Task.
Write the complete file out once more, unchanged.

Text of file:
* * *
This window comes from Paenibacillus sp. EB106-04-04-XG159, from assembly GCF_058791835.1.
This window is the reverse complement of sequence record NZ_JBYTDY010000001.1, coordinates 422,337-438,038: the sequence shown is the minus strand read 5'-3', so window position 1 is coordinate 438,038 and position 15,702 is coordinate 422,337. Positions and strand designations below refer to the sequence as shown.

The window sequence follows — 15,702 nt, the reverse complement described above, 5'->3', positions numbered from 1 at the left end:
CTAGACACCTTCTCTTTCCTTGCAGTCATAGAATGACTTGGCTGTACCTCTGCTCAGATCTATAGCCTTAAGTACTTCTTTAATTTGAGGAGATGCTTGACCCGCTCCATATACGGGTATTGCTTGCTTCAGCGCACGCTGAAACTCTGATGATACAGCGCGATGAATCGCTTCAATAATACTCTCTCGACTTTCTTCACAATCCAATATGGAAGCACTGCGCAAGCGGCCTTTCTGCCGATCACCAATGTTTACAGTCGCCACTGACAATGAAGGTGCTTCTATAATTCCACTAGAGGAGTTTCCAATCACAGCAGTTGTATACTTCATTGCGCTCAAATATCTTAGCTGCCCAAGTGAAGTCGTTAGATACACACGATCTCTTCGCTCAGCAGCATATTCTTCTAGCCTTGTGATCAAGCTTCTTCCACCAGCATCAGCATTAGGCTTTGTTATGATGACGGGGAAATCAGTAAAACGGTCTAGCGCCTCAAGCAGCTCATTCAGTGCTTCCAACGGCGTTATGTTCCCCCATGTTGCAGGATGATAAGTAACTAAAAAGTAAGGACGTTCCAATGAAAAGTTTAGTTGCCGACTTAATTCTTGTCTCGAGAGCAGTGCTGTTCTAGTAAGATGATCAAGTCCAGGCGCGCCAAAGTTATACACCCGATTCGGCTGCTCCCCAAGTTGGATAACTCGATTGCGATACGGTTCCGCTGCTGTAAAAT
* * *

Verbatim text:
This window comes from Paenibacillus sp. EB106-04-04-XG159, from assembly GCF_058791835.1.
This window is the reverse complement of sequence record NZ_JBYTDY010000001.1, coordinates 422,337-438,038: the sequence shown is the minus strand read 5'-3', so window position 1 is coordinate 438,038 and position 15,702 is coordinate 422,337. Positions and strand designations below refer to the sequence as shown.

The window sequence follows — 15,702 nt, the reverse complement described above, 5'->3', positions numbered from 1 at the left end:
CTAGACACCTTCTCTTTCCTTGCAGTCATAGAATGACTTGGCTGTACCTCTGCTCAGATCTATAGCCTTAAGTACTTCTTTAATTTGAGGAGATGCTTGACCCGCTCCATATACGGGTATTGCTTGCTTCAGCGCACGCTGAAACTCTGATGATACAGCGCGATGAATCGCTTCAATAATACTCTCTCGACTTTCTTCACAATCCAATATGGAAGCACTGCGCAAGCGGCCTTTCTGCCGATCACCAATGTTTACAGTCGCCACTGACAATGAAGGTGCTTCTATAATTCCACTAGAGGAGTTTCCAATCACAGCAGTTGTATACTTCATTGCGCTCAAATATCTTAGCTGCCCAAGTGAAGTCGTTAGATACACACGATCTCTTCGCTCAGCAGCATATTCTTCTAGCCTTGTGATCAAGCTTCTTCCACCAGCATCAGCATTAGGCTTTGTTATGATGACGGGGAAATCAGTAAAACGGTCTAGCGCCTCAAGCAGCTCATTCAGTGCTTCCAACGGCGTTATGTTCCCCCATGTTGCAGGATGATAAGTAACTAAAAAGTAAGGACGTTCCAATGAAAAGTTTAGTTGCCGACTTAATTCTTGTCTCGAGAGCAGTGCTGTTCTAGTAAGATGATCAAGTCCAGGCGCGCCAAAGTTATACACCCGATTCGGCTGCTCCCCAAGTTGGATAACTCGATTGCGATACGGTTCCGCTGCTGTAAAAT